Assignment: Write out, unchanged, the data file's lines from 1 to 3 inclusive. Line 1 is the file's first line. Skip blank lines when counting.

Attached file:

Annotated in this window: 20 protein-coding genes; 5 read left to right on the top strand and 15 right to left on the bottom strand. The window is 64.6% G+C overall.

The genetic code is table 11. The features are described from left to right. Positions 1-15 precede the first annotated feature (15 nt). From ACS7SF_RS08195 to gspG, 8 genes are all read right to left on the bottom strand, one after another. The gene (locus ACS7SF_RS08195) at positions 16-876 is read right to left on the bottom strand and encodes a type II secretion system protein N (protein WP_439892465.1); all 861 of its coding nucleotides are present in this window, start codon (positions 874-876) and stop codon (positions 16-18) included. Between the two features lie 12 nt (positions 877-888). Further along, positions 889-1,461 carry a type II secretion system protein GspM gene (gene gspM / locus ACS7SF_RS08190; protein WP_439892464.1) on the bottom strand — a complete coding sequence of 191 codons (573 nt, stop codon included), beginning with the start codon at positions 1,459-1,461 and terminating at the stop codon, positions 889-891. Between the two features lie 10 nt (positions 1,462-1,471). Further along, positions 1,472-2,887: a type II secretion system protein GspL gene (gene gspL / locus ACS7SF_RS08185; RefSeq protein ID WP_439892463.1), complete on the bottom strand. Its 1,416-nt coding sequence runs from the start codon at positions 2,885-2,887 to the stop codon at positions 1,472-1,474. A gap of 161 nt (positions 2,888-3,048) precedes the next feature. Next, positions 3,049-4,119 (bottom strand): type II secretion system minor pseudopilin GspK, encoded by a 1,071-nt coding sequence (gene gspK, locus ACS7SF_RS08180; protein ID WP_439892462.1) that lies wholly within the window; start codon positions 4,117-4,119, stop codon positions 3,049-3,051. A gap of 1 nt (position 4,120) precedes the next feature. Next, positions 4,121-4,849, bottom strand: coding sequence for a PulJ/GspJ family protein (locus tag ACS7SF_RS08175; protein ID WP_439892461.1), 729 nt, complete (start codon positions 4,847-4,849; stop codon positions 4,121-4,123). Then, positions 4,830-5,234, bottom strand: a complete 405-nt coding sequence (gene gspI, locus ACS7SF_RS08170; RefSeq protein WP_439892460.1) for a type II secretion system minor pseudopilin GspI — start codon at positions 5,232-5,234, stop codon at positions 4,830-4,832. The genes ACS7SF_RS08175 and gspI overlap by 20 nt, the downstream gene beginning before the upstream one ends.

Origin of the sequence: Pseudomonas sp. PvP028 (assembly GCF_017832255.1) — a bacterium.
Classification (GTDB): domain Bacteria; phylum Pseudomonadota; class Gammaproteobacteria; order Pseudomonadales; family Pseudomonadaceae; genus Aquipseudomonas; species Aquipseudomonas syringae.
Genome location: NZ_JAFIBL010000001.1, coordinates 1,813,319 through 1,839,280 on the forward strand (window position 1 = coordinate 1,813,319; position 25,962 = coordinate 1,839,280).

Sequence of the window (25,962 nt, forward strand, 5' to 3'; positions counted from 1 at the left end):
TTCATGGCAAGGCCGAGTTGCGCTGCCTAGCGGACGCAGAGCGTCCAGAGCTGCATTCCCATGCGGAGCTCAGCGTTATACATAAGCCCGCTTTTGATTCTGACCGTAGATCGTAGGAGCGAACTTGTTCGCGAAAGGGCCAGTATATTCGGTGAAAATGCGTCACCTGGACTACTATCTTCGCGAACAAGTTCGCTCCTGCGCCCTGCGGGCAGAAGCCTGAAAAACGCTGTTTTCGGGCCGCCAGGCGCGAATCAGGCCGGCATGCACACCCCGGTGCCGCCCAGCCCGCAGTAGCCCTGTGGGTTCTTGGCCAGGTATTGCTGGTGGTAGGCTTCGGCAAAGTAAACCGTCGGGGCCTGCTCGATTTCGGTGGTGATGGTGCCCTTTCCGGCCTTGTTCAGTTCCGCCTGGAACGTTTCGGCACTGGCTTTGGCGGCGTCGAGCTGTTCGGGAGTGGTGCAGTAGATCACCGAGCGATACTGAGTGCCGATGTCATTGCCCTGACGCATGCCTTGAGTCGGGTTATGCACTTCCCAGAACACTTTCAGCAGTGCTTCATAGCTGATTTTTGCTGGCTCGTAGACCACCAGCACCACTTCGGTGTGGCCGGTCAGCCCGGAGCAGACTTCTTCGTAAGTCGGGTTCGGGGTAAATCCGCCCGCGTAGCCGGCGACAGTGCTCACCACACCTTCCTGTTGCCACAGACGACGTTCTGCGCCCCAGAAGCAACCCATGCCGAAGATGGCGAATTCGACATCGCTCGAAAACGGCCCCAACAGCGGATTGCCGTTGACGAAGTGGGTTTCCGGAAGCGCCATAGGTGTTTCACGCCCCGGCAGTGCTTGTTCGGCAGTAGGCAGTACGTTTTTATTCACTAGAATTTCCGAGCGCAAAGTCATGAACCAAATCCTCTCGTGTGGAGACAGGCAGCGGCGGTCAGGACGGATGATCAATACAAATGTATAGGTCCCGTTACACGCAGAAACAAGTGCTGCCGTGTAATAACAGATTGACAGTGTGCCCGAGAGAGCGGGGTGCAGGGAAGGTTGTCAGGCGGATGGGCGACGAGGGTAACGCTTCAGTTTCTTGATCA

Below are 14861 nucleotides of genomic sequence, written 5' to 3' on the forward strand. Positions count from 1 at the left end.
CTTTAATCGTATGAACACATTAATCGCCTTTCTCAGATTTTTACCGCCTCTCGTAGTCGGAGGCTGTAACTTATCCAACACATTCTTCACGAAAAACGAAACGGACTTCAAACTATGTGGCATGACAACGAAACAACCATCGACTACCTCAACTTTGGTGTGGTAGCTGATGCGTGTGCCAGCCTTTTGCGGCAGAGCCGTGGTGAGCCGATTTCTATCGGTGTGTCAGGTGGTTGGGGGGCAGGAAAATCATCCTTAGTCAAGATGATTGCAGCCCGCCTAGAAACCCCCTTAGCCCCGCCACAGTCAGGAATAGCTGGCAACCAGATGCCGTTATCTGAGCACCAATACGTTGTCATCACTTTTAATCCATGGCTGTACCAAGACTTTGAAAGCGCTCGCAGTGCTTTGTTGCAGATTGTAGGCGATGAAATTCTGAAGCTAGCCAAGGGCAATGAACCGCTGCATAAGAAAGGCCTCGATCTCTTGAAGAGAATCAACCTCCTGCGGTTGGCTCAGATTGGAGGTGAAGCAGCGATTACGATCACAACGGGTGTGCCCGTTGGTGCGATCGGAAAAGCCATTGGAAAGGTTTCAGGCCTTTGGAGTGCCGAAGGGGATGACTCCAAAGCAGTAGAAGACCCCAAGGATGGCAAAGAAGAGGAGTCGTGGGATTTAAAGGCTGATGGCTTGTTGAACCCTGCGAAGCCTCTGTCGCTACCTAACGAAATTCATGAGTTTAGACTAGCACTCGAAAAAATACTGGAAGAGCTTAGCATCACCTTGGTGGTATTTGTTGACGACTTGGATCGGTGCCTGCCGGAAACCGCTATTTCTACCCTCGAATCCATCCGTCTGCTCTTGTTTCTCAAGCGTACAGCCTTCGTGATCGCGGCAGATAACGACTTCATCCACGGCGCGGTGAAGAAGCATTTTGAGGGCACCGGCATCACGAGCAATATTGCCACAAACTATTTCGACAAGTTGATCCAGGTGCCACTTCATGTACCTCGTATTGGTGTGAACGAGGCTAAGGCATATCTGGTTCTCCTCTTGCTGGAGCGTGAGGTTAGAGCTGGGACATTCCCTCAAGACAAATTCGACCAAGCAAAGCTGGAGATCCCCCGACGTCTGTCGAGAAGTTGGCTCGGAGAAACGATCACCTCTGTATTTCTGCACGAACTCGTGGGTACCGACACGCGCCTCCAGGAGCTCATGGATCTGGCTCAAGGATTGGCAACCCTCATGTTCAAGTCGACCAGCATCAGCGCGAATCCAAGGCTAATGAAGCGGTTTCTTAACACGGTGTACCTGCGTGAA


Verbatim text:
Annotated in this window: 20 protein-coding genes; 5 read left to right on the top strand and 15 right to left on the bottom strand. The window is 64.6% G+C overall.

The genetic code is table 11. The features are described from left to right. Positions 1-15 precede the first annotated feature (15 nt). From ACS7SF_RS08195 to gspG, 8 genes are all read right to left on the bottom strand, one after another. The gene (locus ACS7SF_RS08195) at positions 16-876 is read right to left on the bottom strand and encodes a type II secretion system protein N (protein WP_439892465.1); all 861 of its coding nucleotides are present in this window, start codon (positions 874-876) and stop codon (positions 16-18) included. Between the two features lie 12 nt (positions 877-888). Further along, positions 889-1,461 carry a type II secretion system protein GspM gene (gene gspM / locus ACS7SF_RS08190; protein WP_439892464.1) on the bottom strand — a complete coding sequence of 191 codons (573 nt, stop codon included), beginning with the start codon at positions 1,459-1,461 and terminating at the stop codon, positions 889-891. Between the two features lie 10 nt (positions 1,462-1,471). Further along, positions 1,472-2,887: a type II secretion system protein GspL gene (gene gspL / locus ACS7SF_RS08185; RefSeq protein ID WP_439892463.1), complete on the bottom strand. Its 1,416-nt coding sequence runs from the start codon at positions 2,885-2,887 to the stop codon at positions 1,472-1,474. A gap of 161 nt (positions 2,888-3,048) precedes the next feature. Next, positions 3,049-4,119 (bottom strand): type II secretion system minor pseudopilin GspK, encoded by a 1,071-nt coding sequence (gene gspK, locus ACS7SF_RS08180; protein ID WP_439892462.1) that lies wholly within the window; start codon positions 4,117-4,119, stop codon positions 3,049-3,051. A gap of 1 nt (position 4,120) precedes the next feature. Next, positions 4,121-4,849, bottom strand: coding sequence for a PulJ/GspJ family protein (locus tag ACS7SF_RS08175; protein ID WP_439892461.1), 729 nt, complete (start codon positions 4,847-4,849; stop codon positions 4,121-4,123). Then, positions 4,830-5,234, bottom strand: a complete 405-nt coding sequence (gene gspI, locus ACS7SF_RS08170; RefSeq protein WP_439892460.1) for a type II secretion system minor pseudopilin GspI — start codon at positions 5,232-5,234, stop codon at positions 4,830-4,832. The genes ACS7SF_RS08175 and gspI overlap by 20 nt, the downstream gene beginning before the upstream one ends.

Origin of the sequence: Pseudomonas sp. PvP028 (assembly GCF_017832255.1) — a bacterium.